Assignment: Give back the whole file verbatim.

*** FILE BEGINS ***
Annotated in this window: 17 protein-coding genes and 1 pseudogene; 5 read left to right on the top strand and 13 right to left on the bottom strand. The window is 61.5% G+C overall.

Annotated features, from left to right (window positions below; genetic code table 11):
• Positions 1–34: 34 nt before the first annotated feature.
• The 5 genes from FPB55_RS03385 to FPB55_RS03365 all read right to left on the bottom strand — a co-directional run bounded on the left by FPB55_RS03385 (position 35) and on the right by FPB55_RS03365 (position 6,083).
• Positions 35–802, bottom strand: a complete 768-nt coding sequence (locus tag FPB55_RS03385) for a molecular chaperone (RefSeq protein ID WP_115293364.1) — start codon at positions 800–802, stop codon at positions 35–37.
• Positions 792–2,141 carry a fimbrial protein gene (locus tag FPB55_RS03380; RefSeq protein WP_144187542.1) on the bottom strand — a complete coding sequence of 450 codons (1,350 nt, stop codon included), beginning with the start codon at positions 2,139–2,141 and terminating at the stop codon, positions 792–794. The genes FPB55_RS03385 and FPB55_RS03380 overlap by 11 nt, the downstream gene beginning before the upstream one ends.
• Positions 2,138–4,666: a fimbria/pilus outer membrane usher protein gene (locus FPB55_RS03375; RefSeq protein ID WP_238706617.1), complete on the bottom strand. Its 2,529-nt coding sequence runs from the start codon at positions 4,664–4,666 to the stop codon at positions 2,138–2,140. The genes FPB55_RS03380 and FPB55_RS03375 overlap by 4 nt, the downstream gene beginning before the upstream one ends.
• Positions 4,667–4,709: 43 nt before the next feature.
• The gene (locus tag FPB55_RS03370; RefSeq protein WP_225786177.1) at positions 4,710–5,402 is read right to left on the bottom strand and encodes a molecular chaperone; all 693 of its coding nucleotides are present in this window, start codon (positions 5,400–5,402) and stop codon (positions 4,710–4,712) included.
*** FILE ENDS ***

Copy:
Annotated in this window: 17 protein-coding genes and 1 pseudogene; 5 read left to right on the top strand and 13 right to left on the bottom strand. The window is 61.5% G+C overall.

Annotated features, from left to right (window positions below; genetic code table 11):
• Positions 1–34: 34 nt before the first annotated feature.
• The 5 genes from FPB55_RS03385 to FPB55_RS03365 all read right to left on the bottom strand — a co-directional run bounded on the left by FPB55_RS03385 (position 35) and on the right by FPB55_RS03365 (position 6,083).
• Positions 35–802, bottom strand: a complete 768-nt coding sequence (locus tag FPB55_RS03385) for a molecular chaperone (RefSeq protein ID WP_115293364.1) — start codon at positions 800–802, stop codon at positions 35–37.
• Positions 792–2,141 carry a fimbrial protein gene (locus tag FPB55_RS03380; RefSeq protein WP_144187542.1) on the bottom strand — a complete coding sequence of 450 codons (1,350 nt, stop codon included), beginning with the start codon at positions 2,139–2,141 and terminating at the stop codon, positions 792–794. The genes FPB55_RS03385 and FPB55_RS03380 overlap by 11 nt, the downstream gene beginning before the upstream one ends.
• Positions 2,138–4,666: a fimbria/pilus outer membrane usher protein gene (locus FPB55_RS03375; RefSeq protein ID WP_238706617.1), complete on the bottom strand. Its 2,529-nt coding sequence runs from the start codon at positions 4,664–4,666 to the stop codon at positions 2,138–2,140. The genes FPB55_RS03380 and FPB55_RS03375 overlap by 4 nt, the downstream gene beginning before the upstream one ends.
• Positions 4,667–4,709: 43 nt before the next feature.
• The gene (locus tag FPB55_RS03370; RefSeq protein WP_225786177.1) at positions 4,710–5,402 is read right to left on the bottom strand and encodes a molecular chaperone; all 693 of its coding nucleotides are present in this window, start codon (positions 5,400–5,402) and stop codon (positions 4,710–4,712) included.